I've been meaning to share with with you all for some time and I've finally gotten around to it. I hope you enjoy it.
When I was about 8 years old, I distinctly remember the joy and excitement I felt the night before we went to Disneyland. That night, we were staying at the Disneyland Hotel in a room that overlooked the park. For at least 10 minutes, I stood there motionless, face pressed against the window glass, eyes scanning wildly, as I surveyed the park and imagined the following day’s events. Finally, my dad pulled me away from the window and urged me to go to bed. As my head hit the pillow, my mind was working overtime, envisioning all the wonderful things I would see and do the next day. My body tingled with joy and excitement. I could not sleep. Just like the commercial that would appear some 20 years later, I was “too excited to sleep.”
The anticipation was growing with each passing minute. I had never felt like this before (at least not so intensely) and I loved it. It was like Christmas morning x10. I got up and went back to the window. There I saw the Matterhorn towering above the park like a giant Christmas tree. All the rides and attractions were scattered around it like gifts to me, from Walt. Suddenly, I was wishing it were morning, so I ran back to bed, threw the covers over my head and tried to go to sleep. I lay there awake for what seemed like forever (it was probably only 15 minutes), but eventually exhaustion took over and I fell asleep.
The next day we rode the monorail into Disneyland. As we sailed high above Tomorrowland, I swelled with excitement until I could hardly contain myself. Once in the park, it was even better than I imagined. I found myself immersed in rich, detailed worlds of adventure, fantasy and technology, all of which was intensified by my imagination. For a day, I sailed with pirates, journeyed deep into the jungle, fought off attacks from the walls of Fort Wilderness, traveled through Inner-Space, rode a bobsled down an Alpine mountain, drove a car through Toad Hall, cruised deep beneath the ocean waves, and blasted off into the deepest reaches of space. I believed in the magic of Disneyland and the reward was admittance into a world beyond my wildest dreams. I was sad to leave the next day, but my short time spent there fueled my imagination for months back in the real world.
As I grew up, I began to notice the joy and excitement I felt for Disneyland began to fade. The “night before” feelings that had so consumed me in my youth seemed to disappear with each passing year until as an adult, the “night before” was the same as any other night. My experiences in the park seemed to become a little less engrossing as well, to the point where I felt almost removed from the experience. I still had fun and deeply enjoyed the park, but it was different now. It was almost as if I was watching a movie of it instead of being part of it and really living it.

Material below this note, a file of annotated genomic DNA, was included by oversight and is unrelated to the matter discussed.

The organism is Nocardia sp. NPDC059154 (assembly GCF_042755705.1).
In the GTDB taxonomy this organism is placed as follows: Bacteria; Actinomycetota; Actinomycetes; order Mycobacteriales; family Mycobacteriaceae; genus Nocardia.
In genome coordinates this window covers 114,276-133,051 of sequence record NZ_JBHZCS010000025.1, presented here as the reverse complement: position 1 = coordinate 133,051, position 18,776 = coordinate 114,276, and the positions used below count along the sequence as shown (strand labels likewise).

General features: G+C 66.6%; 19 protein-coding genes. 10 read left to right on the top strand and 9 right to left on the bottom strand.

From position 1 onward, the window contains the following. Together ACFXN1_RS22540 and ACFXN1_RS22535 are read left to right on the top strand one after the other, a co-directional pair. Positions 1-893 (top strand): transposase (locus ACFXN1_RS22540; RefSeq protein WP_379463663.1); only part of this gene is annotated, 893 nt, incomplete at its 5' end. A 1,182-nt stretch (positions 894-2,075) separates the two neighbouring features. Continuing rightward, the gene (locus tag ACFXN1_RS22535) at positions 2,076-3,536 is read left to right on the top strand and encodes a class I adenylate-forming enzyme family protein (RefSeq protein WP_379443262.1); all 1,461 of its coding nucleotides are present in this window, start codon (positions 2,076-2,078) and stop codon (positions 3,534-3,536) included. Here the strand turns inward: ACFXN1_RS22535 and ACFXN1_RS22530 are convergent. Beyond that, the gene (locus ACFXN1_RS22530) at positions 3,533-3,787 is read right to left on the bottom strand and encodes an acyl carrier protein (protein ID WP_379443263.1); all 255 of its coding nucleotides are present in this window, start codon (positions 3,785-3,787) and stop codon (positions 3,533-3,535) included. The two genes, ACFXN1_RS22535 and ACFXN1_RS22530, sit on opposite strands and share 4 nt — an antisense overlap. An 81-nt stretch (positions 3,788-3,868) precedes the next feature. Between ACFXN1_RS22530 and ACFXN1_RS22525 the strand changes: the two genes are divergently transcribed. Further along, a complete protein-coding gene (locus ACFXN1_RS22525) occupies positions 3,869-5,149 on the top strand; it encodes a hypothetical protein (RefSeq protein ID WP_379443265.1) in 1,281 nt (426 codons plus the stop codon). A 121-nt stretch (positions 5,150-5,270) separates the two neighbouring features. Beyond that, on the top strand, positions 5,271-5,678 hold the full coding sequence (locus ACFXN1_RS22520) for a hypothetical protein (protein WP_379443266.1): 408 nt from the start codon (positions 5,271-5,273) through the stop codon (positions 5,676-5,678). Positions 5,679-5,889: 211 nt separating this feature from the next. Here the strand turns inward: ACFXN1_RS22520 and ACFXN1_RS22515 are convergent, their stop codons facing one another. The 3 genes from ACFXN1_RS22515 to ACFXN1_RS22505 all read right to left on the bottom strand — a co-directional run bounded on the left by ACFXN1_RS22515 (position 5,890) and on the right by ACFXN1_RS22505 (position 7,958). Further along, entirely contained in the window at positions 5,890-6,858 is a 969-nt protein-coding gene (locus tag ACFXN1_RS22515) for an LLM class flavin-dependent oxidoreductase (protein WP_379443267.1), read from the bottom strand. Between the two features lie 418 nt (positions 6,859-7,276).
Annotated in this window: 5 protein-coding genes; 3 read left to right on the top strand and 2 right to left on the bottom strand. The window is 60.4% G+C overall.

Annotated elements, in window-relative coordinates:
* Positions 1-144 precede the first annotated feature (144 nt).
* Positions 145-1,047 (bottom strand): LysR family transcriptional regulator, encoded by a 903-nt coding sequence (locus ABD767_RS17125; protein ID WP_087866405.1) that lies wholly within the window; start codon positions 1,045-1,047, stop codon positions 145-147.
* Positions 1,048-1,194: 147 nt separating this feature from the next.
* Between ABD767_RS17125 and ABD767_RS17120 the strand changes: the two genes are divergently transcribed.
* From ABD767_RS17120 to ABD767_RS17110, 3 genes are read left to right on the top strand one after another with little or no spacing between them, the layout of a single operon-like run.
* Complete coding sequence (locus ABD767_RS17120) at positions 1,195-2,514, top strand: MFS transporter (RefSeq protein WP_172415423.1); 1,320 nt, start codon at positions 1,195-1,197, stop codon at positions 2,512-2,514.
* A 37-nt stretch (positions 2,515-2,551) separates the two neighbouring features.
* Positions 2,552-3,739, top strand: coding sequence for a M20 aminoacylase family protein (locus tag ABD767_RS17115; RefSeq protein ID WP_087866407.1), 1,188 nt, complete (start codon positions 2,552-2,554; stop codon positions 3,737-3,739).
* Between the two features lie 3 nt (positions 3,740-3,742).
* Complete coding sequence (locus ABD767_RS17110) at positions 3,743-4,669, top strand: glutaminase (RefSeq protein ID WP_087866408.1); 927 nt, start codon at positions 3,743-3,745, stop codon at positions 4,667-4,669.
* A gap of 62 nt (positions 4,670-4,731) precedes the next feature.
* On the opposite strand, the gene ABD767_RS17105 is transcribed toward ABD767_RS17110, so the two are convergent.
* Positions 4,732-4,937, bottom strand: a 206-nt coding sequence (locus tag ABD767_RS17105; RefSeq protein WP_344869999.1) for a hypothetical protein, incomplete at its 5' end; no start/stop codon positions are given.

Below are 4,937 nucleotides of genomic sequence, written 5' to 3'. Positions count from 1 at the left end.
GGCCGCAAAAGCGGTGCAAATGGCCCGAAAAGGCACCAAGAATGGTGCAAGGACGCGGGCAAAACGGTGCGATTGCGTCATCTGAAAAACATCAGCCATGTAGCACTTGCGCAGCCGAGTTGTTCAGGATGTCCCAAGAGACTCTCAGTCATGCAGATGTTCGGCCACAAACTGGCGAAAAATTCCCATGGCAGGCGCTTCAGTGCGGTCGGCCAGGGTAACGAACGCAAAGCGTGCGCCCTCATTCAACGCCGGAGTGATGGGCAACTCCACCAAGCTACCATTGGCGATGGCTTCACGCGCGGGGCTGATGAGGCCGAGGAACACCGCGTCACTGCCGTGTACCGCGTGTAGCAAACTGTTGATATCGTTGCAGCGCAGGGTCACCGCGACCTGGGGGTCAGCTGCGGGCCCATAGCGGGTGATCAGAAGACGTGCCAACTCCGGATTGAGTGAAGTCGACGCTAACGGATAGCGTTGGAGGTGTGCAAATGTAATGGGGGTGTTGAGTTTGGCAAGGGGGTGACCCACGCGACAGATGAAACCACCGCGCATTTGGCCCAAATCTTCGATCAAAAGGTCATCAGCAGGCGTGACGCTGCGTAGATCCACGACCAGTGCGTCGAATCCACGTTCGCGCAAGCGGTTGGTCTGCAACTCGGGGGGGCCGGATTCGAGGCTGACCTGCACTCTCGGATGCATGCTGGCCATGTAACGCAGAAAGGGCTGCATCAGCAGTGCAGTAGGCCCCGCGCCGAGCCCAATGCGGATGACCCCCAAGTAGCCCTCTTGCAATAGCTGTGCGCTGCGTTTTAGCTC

I was seeing Disneyland (and the world) though the eyes of an adult now, filtered through the experiences of my life. I had been trained to use logic and skepticism – to protect myself from cheats and liars in the real world by spotting tricks and falsehoods. Unfortunately, I these are not tools I could just turn off when I went to Disneyland. I wanted it to be as it was when I was a kid. I would try to achieve a state of suspended disbelief in order to gain a footing (if only for a moment) back in that magical world. But I could not. As much as I wanted to believe in the magic, I could see through the illusions now.
I cannot say that I wasn’t warned. Specifically, I remember an eerie voice whispering a warning though the caverns of POTC, “Perhaps he knows too much!” Before I knew it, it was too late. I do know too much. And now, the pirates do not attempt to warn me anymore.
In 2006, some of that magic came back into my life when my wife gave birth to our daughter. I won’t bore you by gushing about her or telling you my opinions on fatherhood, but I will tell you that being a husband and a father have been the most rewarding experience in my life. As my daughter grew and developed, I saw that joy and excitement in her that I had as a child. What’s more, playing with her, I felt reconnected to my childhood. It wasn’t long before I started feeling the need for a Disneyland trip.
My wife and I didn’t quite know what to expect of our first trip to the park with our daughter. She was still pretty young (1 year old) and wasn’t walking yet. We figured she would not remember any of it, but we would remember and we hoped she would enjoy it at least. To our surprise, not only did she enjoy it, she seemed to have a blast. Here is a sampling of what we experienced:
As you can see in the video, the parade was a big hit. She was so excited, clapping as fast as her little hands could go. It was such an awesome moment to share with her, tears welled up in my eyes and as I looked at my wife, I saw her wiping a tear from her eye too.
For that moment, I once again felt the joy and excitement I experienced as a child at Disneyland. During our trip, there were many moments like this and the whole park seemed to regain the sparkle it had when I was 8 years old. I no longer felt removed, I was part if it. So long as my daughter was holding my hand, I was immersed in those wonderful worlds of fantasy, adventure, and technology again. I was seeing it all through new eyes now – the bright wide eyes of a child, my child – and I believed in the magic again.
If you've had a similar experience or some event has given you a new appreciation for Disneyland, feel free to share it here.